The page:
Atsuko Konno was sitting at a department store makeup counter in Sendai, a city in northeastern Japan, when the shaking began.
Konno, 33, had gone to the store alone that day, March 11, leaving her toddler son, Chikara, with her mother at her mother's apartment while she shopped for Japanese cosmetics, organic ginger and other goods that can be hard to find in Amherst.
Konno and her son had moved to the Buffalo area last summer, after her husband, Hikaru Konno, who works for Birdair, was transferred here in April 2009.
They had returned to Japan in February for an extended visit. Her younger brother was planning to get married on March 20. Also, the pregnant Konno knew she wouldn't be able to travel to her home country anytime soon after the baby is born.
So there she was at the Mitsukoshi department store when the biggest earthquake to strike Japan in recorded history occurred.
Konno, who returned to Amherst last week, shared the events that followed with The Buffalo News:
"When it first hit, it felt like a boom," Konno said in Japanese. She felt as if she was being lifted into the air. Then the ground began to shake back and forth.
"I thought I was going to be thrown off the chair. The make-up on the shelves, the bottles, all flew off," she said.
She was near the exit and was able to flee the store.
"Right in front of my eyes, I saw a sign come falling down from the third story," Konno said.
Trees were swaying madly. A wall of a building tumbled down. All the while, the aftershocks kept coming.
Konno began making her way back to her mother's apartment.
"When I tried to run forward, I couldn't go straight," she said. The aftershocks were making the road go up and down "like ocean waves."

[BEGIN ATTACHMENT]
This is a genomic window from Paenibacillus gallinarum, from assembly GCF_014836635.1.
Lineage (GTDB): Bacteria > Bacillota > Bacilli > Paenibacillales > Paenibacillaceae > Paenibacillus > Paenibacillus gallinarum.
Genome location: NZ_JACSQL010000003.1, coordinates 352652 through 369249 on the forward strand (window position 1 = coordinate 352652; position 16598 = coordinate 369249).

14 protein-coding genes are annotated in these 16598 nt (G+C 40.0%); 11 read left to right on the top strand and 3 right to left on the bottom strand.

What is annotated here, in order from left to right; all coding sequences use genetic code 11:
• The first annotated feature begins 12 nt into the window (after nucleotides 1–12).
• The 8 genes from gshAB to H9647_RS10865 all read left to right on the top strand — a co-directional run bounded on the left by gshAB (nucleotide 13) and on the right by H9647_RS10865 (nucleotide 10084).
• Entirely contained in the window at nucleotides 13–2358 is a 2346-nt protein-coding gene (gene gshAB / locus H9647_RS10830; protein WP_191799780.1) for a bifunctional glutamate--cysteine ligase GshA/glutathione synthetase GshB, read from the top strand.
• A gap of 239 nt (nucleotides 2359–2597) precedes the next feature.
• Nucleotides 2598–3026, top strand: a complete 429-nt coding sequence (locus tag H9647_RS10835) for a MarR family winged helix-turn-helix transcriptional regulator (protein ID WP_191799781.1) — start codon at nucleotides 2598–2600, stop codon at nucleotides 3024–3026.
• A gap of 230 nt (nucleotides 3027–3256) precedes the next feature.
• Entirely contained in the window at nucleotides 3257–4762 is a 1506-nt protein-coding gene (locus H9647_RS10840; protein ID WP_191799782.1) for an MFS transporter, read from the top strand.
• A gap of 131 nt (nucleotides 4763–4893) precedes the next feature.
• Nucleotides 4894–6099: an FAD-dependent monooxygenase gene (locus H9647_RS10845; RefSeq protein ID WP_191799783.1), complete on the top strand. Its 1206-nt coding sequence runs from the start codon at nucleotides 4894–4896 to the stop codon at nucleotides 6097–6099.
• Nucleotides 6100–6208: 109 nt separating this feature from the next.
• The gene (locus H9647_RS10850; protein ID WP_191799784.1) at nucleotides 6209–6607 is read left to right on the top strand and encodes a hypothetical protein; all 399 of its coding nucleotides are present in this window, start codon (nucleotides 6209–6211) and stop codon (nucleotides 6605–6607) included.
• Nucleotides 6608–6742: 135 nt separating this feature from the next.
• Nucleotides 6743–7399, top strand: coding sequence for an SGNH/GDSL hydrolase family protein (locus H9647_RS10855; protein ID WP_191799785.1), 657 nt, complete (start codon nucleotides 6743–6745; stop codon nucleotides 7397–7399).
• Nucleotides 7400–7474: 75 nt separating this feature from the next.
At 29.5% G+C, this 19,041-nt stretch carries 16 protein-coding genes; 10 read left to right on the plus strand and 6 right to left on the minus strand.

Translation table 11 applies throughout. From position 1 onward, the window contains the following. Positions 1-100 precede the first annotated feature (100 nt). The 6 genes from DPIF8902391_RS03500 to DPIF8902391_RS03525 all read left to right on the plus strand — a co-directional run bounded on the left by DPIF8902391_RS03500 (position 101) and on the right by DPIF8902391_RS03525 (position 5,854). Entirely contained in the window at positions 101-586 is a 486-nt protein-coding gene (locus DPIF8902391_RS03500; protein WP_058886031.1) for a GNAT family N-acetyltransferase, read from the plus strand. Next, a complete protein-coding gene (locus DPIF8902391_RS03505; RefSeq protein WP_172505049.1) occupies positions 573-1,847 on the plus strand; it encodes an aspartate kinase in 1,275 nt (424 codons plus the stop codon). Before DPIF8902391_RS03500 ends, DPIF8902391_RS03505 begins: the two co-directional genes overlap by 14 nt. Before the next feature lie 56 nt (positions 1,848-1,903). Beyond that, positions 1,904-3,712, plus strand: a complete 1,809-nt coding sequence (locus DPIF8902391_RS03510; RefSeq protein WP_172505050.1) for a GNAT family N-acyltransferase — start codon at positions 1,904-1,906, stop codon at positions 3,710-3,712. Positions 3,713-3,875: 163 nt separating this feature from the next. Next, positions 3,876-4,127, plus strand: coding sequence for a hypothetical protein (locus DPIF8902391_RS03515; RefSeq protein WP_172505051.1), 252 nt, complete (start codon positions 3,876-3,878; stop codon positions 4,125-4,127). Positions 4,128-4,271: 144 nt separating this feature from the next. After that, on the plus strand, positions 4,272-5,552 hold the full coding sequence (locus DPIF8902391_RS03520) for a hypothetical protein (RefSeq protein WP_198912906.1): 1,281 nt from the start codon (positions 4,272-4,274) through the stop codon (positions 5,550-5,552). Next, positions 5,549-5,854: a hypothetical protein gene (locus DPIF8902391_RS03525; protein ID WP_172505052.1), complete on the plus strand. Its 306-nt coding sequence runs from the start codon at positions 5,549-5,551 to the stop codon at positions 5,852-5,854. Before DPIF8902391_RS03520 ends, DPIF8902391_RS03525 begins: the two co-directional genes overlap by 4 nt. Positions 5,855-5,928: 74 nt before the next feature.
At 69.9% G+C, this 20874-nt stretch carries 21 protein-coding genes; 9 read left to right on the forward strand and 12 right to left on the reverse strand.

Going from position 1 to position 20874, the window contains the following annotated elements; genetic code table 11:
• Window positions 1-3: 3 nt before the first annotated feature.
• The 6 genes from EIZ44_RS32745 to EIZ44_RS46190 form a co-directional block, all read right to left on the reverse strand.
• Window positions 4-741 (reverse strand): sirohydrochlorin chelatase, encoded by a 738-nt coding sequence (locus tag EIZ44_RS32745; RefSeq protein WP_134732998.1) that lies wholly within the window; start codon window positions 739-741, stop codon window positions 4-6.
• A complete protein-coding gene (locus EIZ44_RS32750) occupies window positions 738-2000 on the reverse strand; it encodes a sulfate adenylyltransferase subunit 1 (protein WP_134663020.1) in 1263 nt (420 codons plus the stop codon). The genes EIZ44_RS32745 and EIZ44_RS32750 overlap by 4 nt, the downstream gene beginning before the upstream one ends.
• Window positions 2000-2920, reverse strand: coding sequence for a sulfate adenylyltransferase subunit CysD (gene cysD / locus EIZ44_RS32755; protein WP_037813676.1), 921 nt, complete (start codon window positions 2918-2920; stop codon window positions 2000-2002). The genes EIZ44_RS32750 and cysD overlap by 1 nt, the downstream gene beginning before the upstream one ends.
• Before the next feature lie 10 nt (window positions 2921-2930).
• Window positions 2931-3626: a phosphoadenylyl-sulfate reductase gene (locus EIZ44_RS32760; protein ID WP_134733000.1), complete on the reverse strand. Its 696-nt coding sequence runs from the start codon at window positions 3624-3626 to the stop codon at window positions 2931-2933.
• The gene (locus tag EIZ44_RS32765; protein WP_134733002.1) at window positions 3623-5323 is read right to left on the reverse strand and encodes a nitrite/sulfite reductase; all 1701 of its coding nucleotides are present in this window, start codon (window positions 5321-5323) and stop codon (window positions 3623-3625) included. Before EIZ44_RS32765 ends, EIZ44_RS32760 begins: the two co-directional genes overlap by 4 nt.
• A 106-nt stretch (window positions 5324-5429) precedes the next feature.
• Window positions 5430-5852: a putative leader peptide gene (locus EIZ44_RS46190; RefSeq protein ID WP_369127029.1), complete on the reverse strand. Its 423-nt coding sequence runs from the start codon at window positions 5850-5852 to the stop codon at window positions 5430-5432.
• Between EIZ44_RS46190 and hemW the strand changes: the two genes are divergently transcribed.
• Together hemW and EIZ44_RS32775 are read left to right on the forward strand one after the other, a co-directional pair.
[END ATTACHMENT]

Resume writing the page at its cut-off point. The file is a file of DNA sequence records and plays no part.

All around, she saw people covering their heads. Others held on to things to keep from falling. She saw someone on a bicycle, bleeding from his leg.
"It was unbelievable," she said. "I was so worried [about my son and mother]. I was about a 10-, 15-minute walk [from the apartment]. I almost forgot I was pregnant. I began running. I ran like crazy."
Fire erupted along the road. Water spewed from a broken line. Cracks appeared in the sunken road. All the traffic signals were out and cars were stopped all around.
Through all this, Konno, five months pregnant, ran to her mother's apartment building.
The elevator wasn't operating, so Konno ran up the stairs to her mother's sixth-floor apartment. On her way up, she saw that the wall between the first and second floors had collapsed. She kept going.
She got to the apartment and found her mother standing in the hallway, clutching little Chikara in her arms.
"She was just standing there, shaking, holding my son," Konno said.
Konno wanted to get her family to safety as soon as possible.
"I grabbed my son, my mother, and the elderly lady who lives next door," Konno said. They got a flashlight and a radio and ran down the stairs.
They ran to a park across the street, where disaster volunteers and government officials arrived quickly with water and other emergency supplies.
It began to snow, and Konno worried about keeping her son and mother warm. With aftershocks seeming to be coming further apart, she decided to go back to the apartment.
She found the apartment in shocking disarray. Anything made of glass was smashed to pieces. The refrigerator had moved across the room and fallen over. Water was spilling out of the toilet. The TV had fallen over. The TV stand was broken in half and bent.
"I got coats, comforters, diapers, baby wipes, anything I could grab," she said. She also grabbed her son's stroller and her mother's medicine.
As they listened to the radio, Konno and her mother heard about the tsunami. They were a 20- to 30-minute car ride from the seaside, so Konno knew her family was safe from the water.
Cell phones weren't working, but Konno found a pay phone that was. She contacted her in-laws, along with her mother's elder sister and her younger brother in Chiba.